Bring Glacier Bay to your classroom. Study otters, bears, underwater sound, halibut, the marine environment, crabs, seabirds, kelp forests, and more...
The ocean is filled with amazing noises. Learn how marine mammals rely...
Can YOU identify Glacier Bay's different bears?
Seal? Sea lion? Learn how to tell the difference in this fun lesson.
By exploring the coast of Resurrection Bay, students will learn about the formation of a fjord, the relationships within an estuary ecosystem, and the importance of conserving the biodiversity within Kenai Fjords National Park.
Students will engage in a listening game that simulates how killer whales use echolocation to find food in Glacier Bay. They will try to determine the location of nine sounds made from various locations around a circle – in front, behind, or to the side of them. The data collectors will record the results and the class will analyze the data. In the final round, students will be introduced to ambient noise to see how it affects the ability of the killer whales to locate their prey.
Students will learn that humpback whales make different vocalizations. They will discover how scientists can use technology to track whales by listening to their vocalizations. Students will engage in a role play activity that simulates the tracking of whales using hydrophones as they migrate between Alaska and Hawaii.
Students begin this investigation by watching the seven-minute video, Harbor Seals in Glacier Bay. Jamie Womble, a seal researcher at Glacier Bay, interacts with local students to answer questions about harbor seals and various ways to study them. Students compare their answers to the researcher questions and their reactions to the video. As researchers, students observe the similarities and differences between seals and sea lions and create a Venn Diagram to graph these features.
Students will become “bear aware” by exploring ways to reduce human-bear interactions and applying them to different real-life scenarios. They will use critical thinking skills to make a list of considerations when camping, hiking, fishing, and at home. Students will conclude by creating a “Bear Aware Campaign” by making posters, creating podcasts or videos, or writing news stories.
Students begin this investigation by watching the nine minute video, Bears of Glacier Bay. Tania Lewis, a researcher at Glacier Bay, interacts with local students to answer questions about the two bear species found in Glacier Bay. Students discuss their reactions to the video and then become researchers in a role play activity. As researchers, the students collect data to compare similarities and differences between people and bears at various stages of maturity.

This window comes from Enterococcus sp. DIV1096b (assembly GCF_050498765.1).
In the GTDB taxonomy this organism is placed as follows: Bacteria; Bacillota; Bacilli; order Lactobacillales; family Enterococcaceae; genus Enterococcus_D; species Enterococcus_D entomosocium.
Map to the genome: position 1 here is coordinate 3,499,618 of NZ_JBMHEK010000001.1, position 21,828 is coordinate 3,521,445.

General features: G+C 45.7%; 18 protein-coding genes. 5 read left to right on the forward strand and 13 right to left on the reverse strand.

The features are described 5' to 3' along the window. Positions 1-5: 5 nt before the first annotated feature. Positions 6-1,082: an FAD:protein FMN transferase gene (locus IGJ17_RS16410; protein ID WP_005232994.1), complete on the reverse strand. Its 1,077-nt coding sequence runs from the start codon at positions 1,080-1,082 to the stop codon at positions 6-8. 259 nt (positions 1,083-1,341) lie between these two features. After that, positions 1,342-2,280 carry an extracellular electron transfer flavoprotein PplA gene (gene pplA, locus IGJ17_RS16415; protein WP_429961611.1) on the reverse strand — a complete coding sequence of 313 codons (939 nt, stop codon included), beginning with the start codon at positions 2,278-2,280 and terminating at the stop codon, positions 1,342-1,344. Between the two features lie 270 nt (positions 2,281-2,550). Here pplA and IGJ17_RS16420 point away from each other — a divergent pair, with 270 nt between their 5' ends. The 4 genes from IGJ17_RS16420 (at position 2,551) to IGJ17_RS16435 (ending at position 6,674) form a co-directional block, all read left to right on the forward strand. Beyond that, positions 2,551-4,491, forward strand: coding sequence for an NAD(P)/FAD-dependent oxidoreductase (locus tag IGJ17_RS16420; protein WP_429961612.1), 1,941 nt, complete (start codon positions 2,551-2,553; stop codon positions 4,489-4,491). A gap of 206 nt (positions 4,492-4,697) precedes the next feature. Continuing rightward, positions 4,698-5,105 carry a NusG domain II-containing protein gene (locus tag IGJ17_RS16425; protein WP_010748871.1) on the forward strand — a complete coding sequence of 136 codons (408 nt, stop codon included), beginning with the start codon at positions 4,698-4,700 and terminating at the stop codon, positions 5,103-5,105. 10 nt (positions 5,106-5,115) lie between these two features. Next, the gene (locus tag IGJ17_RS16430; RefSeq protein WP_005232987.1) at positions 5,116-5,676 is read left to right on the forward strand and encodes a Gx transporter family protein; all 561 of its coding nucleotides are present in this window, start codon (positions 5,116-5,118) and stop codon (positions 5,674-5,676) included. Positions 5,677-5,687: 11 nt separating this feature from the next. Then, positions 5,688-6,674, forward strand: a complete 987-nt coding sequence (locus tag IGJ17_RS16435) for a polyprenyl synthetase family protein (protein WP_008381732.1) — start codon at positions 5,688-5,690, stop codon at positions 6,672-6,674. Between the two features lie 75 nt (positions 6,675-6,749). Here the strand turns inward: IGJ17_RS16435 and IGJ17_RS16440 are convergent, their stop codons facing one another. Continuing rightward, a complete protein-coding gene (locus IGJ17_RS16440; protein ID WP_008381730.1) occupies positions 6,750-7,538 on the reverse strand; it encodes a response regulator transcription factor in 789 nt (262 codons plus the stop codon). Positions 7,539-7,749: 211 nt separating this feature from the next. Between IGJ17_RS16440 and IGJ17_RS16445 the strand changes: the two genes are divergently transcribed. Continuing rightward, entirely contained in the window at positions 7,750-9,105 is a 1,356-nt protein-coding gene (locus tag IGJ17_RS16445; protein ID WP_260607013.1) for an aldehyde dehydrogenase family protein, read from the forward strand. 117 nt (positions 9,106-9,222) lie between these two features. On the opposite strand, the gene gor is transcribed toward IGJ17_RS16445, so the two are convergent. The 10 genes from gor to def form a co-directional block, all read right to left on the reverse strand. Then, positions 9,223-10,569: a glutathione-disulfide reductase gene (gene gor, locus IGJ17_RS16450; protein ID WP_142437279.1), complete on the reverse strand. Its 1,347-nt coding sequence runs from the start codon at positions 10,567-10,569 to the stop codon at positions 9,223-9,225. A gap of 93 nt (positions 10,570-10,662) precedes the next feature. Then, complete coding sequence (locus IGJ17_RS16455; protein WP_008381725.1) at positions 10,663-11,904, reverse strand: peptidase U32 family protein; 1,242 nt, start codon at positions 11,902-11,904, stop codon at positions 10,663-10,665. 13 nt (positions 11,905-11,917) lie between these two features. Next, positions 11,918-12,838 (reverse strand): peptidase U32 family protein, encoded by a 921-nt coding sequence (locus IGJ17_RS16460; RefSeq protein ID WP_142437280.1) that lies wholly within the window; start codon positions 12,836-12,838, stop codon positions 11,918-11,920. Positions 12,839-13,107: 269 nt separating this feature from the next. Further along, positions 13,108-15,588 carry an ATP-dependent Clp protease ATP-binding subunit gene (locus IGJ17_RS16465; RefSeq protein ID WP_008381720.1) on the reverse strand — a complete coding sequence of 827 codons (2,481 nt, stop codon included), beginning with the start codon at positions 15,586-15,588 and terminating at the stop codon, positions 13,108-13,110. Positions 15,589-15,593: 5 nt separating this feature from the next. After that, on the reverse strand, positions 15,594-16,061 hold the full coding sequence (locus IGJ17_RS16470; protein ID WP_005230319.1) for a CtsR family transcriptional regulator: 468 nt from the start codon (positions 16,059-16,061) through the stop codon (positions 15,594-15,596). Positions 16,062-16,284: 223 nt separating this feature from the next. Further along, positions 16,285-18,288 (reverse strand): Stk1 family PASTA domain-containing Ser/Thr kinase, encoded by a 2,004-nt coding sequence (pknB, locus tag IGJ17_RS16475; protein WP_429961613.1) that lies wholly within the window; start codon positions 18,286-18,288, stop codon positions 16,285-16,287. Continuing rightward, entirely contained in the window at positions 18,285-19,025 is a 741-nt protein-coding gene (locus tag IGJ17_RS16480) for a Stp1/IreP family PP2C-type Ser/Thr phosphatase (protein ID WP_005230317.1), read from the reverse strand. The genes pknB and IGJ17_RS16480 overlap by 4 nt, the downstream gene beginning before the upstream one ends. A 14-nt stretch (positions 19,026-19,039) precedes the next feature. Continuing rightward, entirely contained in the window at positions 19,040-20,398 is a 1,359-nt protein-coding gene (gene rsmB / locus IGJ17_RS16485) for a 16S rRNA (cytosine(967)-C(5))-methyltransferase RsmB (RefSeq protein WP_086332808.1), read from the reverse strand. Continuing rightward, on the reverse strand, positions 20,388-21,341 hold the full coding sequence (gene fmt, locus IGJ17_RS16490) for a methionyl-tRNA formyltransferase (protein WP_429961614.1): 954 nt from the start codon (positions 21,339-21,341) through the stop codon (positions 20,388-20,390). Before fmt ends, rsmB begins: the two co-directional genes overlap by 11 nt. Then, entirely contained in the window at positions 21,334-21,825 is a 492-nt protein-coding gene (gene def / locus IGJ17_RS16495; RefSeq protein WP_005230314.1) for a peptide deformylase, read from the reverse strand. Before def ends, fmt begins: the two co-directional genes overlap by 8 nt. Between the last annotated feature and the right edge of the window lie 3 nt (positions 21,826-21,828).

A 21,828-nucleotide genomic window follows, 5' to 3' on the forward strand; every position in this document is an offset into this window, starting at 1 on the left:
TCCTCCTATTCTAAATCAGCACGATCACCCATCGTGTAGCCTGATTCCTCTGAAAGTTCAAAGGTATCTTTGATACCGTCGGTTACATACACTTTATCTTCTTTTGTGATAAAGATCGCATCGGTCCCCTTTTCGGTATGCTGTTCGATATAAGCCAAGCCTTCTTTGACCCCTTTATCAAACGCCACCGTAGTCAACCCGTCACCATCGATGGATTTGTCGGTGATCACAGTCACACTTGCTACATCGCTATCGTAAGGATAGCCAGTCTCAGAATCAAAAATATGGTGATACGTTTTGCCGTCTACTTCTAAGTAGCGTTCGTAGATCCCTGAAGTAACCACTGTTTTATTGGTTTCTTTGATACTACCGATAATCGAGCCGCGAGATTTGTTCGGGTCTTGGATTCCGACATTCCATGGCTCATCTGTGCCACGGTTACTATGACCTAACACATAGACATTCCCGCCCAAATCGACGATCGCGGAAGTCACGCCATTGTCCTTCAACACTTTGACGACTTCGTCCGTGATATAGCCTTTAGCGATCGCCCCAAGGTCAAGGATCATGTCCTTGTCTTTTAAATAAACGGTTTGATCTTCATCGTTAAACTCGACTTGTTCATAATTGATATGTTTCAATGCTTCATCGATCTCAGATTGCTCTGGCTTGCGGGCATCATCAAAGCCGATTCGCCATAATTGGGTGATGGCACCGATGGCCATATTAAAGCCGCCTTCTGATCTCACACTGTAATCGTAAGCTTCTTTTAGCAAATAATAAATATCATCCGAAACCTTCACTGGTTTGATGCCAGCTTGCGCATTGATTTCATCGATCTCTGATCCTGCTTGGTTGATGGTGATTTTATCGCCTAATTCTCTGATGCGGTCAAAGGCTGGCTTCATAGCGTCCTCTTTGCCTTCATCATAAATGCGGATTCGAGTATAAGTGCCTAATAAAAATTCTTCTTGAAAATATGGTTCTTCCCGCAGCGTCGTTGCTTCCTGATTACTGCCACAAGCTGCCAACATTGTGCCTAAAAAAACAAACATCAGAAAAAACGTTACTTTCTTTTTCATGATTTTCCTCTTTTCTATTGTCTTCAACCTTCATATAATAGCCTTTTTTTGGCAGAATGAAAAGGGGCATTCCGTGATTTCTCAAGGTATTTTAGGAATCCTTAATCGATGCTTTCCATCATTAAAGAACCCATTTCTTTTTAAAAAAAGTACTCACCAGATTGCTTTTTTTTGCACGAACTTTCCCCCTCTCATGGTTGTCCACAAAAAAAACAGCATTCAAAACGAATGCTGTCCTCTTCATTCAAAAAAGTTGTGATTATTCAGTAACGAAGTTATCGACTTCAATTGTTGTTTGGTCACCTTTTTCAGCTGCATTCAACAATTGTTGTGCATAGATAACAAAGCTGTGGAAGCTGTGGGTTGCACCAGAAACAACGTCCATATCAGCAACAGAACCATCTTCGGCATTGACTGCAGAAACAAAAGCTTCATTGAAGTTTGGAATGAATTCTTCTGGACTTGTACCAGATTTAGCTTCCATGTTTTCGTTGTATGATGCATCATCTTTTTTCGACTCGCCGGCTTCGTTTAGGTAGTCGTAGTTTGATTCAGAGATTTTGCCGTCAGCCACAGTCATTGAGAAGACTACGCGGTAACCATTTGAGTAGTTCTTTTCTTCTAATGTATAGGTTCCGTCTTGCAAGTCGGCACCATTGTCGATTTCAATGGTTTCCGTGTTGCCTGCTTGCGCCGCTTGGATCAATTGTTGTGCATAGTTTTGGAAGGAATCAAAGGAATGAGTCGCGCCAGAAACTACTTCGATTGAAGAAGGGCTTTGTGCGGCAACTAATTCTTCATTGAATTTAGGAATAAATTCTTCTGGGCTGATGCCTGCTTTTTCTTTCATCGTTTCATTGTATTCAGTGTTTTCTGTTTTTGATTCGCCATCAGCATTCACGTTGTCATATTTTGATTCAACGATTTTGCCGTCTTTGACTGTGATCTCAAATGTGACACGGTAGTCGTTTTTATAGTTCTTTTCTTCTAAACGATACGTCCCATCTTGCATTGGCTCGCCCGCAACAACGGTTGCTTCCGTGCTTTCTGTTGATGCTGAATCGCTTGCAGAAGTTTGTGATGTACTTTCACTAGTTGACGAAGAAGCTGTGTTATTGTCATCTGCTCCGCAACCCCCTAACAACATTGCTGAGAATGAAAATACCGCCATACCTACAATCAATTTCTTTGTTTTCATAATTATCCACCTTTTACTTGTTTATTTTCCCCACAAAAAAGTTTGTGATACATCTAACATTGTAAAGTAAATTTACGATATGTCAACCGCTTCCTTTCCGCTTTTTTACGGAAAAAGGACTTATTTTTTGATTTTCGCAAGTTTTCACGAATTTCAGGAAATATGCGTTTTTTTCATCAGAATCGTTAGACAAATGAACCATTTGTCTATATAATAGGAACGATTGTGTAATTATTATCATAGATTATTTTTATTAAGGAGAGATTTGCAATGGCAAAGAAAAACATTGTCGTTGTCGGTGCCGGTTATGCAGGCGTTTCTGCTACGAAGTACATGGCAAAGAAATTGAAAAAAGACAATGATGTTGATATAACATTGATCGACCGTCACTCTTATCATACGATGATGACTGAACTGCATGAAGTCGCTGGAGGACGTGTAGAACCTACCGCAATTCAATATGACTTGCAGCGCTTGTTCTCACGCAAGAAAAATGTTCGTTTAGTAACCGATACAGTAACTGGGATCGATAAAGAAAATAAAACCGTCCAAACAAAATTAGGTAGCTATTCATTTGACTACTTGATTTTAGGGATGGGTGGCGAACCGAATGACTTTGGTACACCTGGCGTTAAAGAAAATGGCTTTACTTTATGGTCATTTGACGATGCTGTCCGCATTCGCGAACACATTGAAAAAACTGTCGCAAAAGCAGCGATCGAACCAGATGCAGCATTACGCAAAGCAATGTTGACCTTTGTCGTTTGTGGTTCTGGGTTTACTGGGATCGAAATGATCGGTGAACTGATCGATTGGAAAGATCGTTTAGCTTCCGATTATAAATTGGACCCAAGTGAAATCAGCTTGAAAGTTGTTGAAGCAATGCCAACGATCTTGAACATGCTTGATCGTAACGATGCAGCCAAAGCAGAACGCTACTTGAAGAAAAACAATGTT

Students begin this investigation by watching the seven-minute video, "Underwater Acoustic Monitoring." Students discuss their reactions to the video and then listen to sound clips of ocean animals and human-made sounds. This will familiarize them with sounds commonly heard in the ocean. This investigation demonstrates how humans and marine mammals rely on sound for communication and even survival.
This investigation will introduce students to the importance of using good observation skills, which enables researchers to accurately collect and record data. Students will be given a sample of (teacher-created) bear poop to analyze. The scientific word for poop is scat. Through careful observation and examination, they will be able to answer questions about what bears eat, quality of habitat, time of year, and bear safety.
This lesson is designed to teach students how to identify whales as marine mammals. The teacher will introduce the difference between baleen and toothed whales and increase the students understanding of the feeding method of baleen whales, and why Baleen whales are connected to Cape Hatteras National Seashore
Kelp forests promote marine biodiversity. In the absence of predators such as the sea otter, kelp forests can be decimated by grazers such as sea urchins. With the return of the sea otter to Glacier Bay, the kelp forests have returned. A wide variety of living creatures could not survive in the urchin barrens but thrive in the kelp forests.